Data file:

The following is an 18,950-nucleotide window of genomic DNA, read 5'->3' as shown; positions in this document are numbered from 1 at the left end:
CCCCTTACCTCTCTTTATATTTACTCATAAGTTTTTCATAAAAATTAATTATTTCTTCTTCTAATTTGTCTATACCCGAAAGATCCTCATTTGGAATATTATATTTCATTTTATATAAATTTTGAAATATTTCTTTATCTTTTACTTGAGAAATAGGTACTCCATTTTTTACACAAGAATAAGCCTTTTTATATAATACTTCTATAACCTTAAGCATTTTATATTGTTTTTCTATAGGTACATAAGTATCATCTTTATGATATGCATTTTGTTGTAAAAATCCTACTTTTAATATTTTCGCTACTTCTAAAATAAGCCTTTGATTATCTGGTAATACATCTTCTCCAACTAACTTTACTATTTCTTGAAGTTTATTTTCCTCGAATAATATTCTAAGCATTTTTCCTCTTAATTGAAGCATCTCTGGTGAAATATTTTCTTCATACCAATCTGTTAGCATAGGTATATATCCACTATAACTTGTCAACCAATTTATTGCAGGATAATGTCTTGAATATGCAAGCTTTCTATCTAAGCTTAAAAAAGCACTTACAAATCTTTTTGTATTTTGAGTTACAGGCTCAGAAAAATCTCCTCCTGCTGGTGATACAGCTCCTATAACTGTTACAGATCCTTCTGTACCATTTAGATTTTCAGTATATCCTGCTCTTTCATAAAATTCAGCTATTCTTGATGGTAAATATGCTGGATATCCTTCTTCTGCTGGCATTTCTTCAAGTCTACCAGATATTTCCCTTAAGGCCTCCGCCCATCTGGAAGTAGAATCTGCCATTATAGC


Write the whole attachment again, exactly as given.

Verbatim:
The following is an 18,950-nucleotide window of genomic DNA, read 5'->3' as shown; positions in this document are numbered from 1 at the left end:
CCCCTTACCTCTCTTTATATTTACTCATAAGTTTTTCATAAAAATTAATTATTTCTTCTTCTAATTTGTCTATACCCGAAAGATCCTCATTTGGAATATTATATTTCATTTTATATAAATTTTGAAATATTTCTTTATCTTTTACTTGAGAAATAGGTACTCCATTTTTTACACAAGAATAAGCCTTTTTATATAATACTTCTATAACCTTAAGCATTTTATATTGTTTTTCTATAGGTACATAAGTATCATCTTTATGATATGCATTTTGTTGTAAAAATCCTACTTTTAATATTTTCGCTACTTCTAAAATAAGCCTTTGATTATCTGGTAATACATCTTCTCCAACTAACTTTACTATTTCTTGAAGTTTATTTTCCTCGAATAATATTCTAAGCATTTTTCCTCTTAATTGAAGCATCTCTGGTGAAATATTTTCTTCATACCAATCTGTTAGCATAGGTATATATCCACTATAACTTGTCAACCAATTTATTGCAGGATAATGTCTTGAATATGCAAGCTTTCTATCTAAGCTTAAAAAAGCACTTACAAATCTTTTTGTATTTTGAGTTACAGGCTCAGAAAAATCTCCTCCTGCTGGTGATACAGCTCCTATAACTGTTACAGATCCTTCTGTACCATTTAGATTTTCAGTATATCCTGCTCTTTCATAAAATTCAGCTATTCTTGATGGTAAATATGCTGGATATCCTTCTTCTGCTGGCATTTCTTCAAGTCTACCAGATATTTCCCTTAAGGCCTCCGCCCATCTGGAAGTAGAATCTGCCATTATAGC